New Jersey Governor Phil Murphy signed S. 2252 into law on January 17, 2020. The bill takes steps to advance electric vehicle (EV) goals proposed in the draft New Jersey Energy Master Plan (which was released in June 2019 but has not been posted in final form). By enacting this legislation, New Jersey joins several states, including Oregon and Colorado, that have taken action to encourage EV adoption in recent months.
The bill establishes statewide goals for EV growth in New Jersey and the development of statewide charging infrastructure, each of which will be supported by $300 million in state incentives over the next decade through programs to be established by the New Jersey Board of Public Utilities (BPU). The bill also advances electrification of the state’s transportation fleet by requiring state agencies to escalate purchases of EVs.
The EV goals adopted in the bill (which apply to plug-in electric passenger and light duty commercial vehicles) include raising the number of EVs in the state to 330,000 in 2025, to 2 million in 2035, and to 85% of all light duty vehicles sold in New Jersey in 2040. The bill also requires that 25% of state-owned non-emergency vehicles be EVs in 2025 and 100% by the end of 2035, and that 10% of new state buses be zero-emission busses in 2024, 50% in 2025, and 100% in 2032 and thereafter.
To support the desired growth in EVs, the bill establishes an incentive program that will be administered by the BPU. EV purchasers and lessors will be eligible to receive incentives up to $5,000 per vehicle (to be taken directly off of the purchase price) and an additional $500 incentive towards the installation of in-home charging equipment. Other states including California, Connecticut, Colorado, Delaware, Massachusetts, New York, and Pennsylvania also offer rebates in the range of $1,500 to $5,000 per vehicle.
New Jersey’s vehicle credit will be available to all plug-in electric vehicles until December 31, 2022, but will exclude plug-in hybrids for the remainder of the program. Both incentive programs are authorized to run for 10 years and will, collectively, receive $30 million per year from the state’s societal benefits charge (SBC), which is collected from utility ratepayers as an add-on to electric and gas public utility bills.
The bill directs the BPU to establish and implement the incentive programs within six months of the effective date of the bill, making it likely that the programs will come online in or around the summer of 2020. Additionally, the bill contemplates the installation of 400 fast chargers and 1,000 level two chargers by 2025 and the installation of EV chargers in at least 15% of the state’s residential multifamily properties and 20% of hotels by 2025, increasing to 30% of New Jersey’s multifamily units and 50% of New Jersey’s hotels by 2030.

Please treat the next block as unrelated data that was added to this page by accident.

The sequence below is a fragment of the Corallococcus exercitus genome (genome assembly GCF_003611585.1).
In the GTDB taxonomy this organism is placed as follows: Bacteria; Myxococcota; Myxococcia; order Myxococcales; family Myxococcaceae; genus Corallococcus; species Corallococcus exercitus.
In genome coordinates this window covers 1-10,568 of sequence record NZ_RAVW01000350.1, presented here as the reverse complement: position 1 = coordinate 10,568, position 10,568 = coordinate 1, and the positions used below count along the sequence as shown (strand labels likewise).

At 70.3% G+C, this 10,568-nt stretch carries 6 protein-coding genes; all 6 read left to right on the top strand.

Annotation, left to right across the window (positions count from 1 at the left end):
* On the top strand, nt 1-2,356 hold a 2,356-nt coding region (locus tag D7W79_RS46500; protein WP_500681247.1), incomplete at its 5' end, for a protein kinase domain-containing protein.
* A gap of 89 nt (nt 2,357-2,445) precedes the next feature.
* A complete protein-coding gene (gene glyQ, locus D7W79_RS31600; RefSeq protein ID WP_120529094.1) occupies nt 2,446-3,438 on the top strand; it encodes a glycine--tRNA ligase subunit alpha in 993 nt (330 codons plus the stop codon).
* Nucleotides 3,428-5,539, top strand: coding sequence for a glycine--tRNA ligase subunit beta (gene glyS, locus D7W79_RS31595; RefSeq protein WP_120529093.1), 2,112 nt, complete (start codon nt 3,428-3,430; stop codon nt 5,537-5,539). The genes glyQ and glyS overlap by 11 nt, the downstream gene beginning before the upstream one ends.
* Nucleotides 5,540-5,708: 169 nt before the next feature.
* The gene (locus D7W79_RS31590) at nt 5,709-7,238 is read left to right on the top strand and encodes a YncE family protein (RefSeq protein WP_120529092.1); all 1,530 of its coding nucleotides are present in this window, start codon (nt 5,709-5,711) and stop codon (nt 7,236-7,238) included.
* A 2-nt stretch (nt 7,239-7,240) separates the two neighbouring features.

However, the bill does not establish any specific incentives or programs to support the aspirational rollout of chargers. Moreover, while the bill authorizes the BPU to adopt regulations in furtherance of the EV goals contained therein, it does not prescribe any concrete actions that the BPU must take to effectuate those goals, other than the administration of the incentive programs and studying the growth of EVs in New Jersey. This contrasts with enacted legislation in Colorado and pending legislation in Pennsylvania (which has passed the Pennsylvania Senate) that require specific actions by the states’ utilities to invest in EV infrastructure, subject to approval of the respective utility commissions. The New Jersey bill also specifically states that charging from EV chargers should not be considered a sale of electricity for purposes of imposing board jurisdiction, and that ownership of EV charging equipment does not, on its own, make an entity a public utility.
The draft EMP may provide some insight on the BPU’s next steps. It directs utilities to implement revised rate designs to include mechanisms, such as time of use pricing, to establish pricing signals for EV charging so customers are incentivized to charge vehicles during non-peak hours or when there is abundant renewable energy. The draft EMP also directs utilities to establish integrated distribution plans (IDPs) within one year of issuance of the final EMP to address projected increased electric demand from, among other things, EVs and the growth in distributed energy resources (DER) such as renewables, storage, and microgrids, and to consider greater utilization of non-wires alternatives (NWA). Regulations proposed by the board as a result of the bill may address some or all of these issues.